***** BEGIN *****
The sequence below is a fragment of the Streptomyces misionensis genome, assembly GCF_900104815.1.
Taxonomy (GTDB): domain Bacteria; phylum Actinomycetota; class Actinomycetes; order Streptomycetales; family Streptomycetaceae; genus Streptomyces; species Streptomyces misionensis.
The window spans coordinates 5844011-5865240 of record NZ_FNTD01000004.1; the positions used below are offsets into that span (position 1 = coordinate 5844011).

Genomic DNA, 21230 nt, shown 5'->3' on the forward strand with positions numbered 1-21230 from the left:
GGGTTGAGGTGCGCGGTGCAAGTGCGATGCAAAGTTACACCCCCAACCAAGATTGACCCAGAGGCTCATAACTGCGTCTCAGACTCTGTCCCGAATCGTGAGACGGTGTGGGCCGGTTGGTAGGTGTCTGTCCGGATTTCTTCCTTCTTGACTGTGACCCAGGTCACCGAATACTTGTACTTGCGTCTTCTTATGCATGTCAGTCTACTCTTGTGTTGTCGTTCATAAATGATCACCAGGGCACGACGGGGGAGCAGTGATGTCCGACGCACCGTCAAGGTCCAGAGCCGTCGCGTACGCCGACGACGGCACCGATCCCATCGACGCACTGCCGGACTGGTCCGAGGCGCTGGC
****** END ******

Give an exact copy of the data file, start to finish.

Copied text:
The sequence below is a fragment of the Streptomyces misionensis genome, assembly GCF_900104815.1.
Taxonomy (GTDB): domain Bacteria; phylum Actinomycetota; class Actinomycetes; order Streptomycetales; family Streptomycetaceae; genus Streptomyces; species Streptomyces misionensis.
The window spans coordinates 5844011-5865240 of record NZ_FNTD01000004.1; the positions used below are offsets into that span (position 1 = coordinate 5844011).

Genomic DNA, 21230 nt, shown 5'->3' on the forward strand with positions numbered 1-21230 from the left:
GGGTTGAGGTGCGCGGTGCAAGTGCGATGCAAAGTTACACCCCCAACCAAGATTGACCCAGAGGCTCATAACTGCGTCTCAGACTCTGTCCCGAATCGTGAGACGGTGTGGGCCGGTTGGTAGGTGTCTGTCCGGATTTCTTCCTTCTTGACTGTGACCCAGGTCACCGAATACTTGTACTTGCGTCTTCTTATGCATGTCAGTCTACTCTTGTGTTGTCGTTCATAAATGATCACCAGGGCACGACGGGGGAGCAGTGATGTCCGACGCACCGTCAAGGTCCAGAGCCGTCGCGTACGCCGACGACGGCACCGATCCCATCGACGCACTGCCGGACTGGTCCGAGGCGCTGGC